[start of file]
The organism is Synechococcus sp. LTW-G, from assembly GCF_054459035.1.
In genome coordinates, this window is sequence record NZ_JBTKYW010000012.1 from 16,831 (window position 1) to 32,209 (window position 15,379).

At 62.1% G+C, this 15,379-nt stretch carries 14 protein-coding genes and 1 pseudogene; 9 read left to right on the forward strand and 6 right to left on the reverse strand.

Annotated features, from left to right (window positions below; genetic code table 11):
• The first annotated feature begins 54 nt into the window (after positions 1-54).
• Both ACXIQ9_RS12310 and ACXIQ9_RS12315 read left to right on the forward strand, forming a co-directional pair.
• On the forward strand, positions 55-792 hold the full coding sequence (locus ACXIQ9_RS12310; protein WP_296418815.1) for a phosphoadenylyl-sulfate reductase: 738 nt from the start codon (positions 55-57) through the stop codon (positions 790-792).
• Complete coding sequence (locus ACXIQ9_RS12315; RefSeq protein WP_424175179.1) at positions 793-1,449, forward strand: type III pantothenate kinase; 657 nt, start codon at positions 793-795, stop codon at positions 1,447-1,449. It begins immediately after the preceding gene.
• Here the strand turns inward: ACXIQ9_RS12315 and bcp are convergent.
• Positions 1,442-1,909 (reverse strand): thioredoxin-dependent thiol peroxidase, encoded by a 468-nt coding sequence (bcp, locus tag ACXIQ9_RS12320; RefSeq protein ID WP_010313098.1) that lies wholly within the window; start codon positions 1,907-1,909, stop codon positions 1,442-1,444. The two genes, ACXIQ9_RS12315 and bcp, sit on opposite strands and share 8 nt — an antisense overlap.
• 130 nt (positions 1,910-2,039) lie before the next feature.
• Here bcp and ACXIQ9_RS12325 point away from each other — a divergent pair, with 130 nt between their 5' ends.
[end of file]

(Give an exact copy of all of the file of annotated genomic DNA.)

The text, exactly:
The organism is Synechococcus sp. LTW-G, from assembly GCF_054459035.1.
In genome coordinates, this window is sequence record NZ_JBTKYW010000012.1 from 16,831 (window position 1) to 32,209 (window position 15,379).

At 62.1% G+C, this 15,379-nt stretch carries 14 protein-coding genes and 1 pseudogene; 9 read left to right on the forward strand and 6 right to left on the reverse strand.

Annotated features, from left to right (window positions below; genetic code table 11):
• The first annotated feature begins 54 nt into the window (after positions 1-54).
• Both ACXIQ9_RS12310 and ACXIQ9_RS12315 read left to right on the forward strand, forming a co-directional pair.
• On the forward strand, positions 55-792 hold the full coding sequence (locus ACXIQ9_RS12310; protein WP_296418815.1) for a phosphoadenylyl-sulfate reductase: 738 nt from the start codon (positions 55-57) through the stop codon (positions 790-792).
• Complete coding sequence (locus ACXIQ9_RS12315; RefSeq protein WP_424175179.1) at positions 793-1,449, forward strand: type III pantothenate kinase; 657 nt, start codon at positions 793-795, stop codon at positions 1,447-1,449. It begins immediately after the preceding gene.
• Here the strand turns inward: ACXIQ9_RS12315 and bcp are convergent.
• Positions 1,442-1,909 (reverse strand): thioredoxin-dependent thiol peroxidase, encoded by a 468-nt coding sequence (bcp, locus tag ACXIQ9_RS12320; RefSeq protein ID WP_010313098.1) that lies wholly within the window; start codon positions 1,907-1,909, stop codon positions 1,442-1,444. The two genes, ACXIQ9_RS12315 and bcp, sit on opposite strands and share 8 nt — an antisense overlap.
• 130 nt (positions 1,910-2,039) lie before the next feature.
• Here bcp and ACXIQ9_RS12325 point away from each other — a divergent pair, with 130 nt between their 5' ends.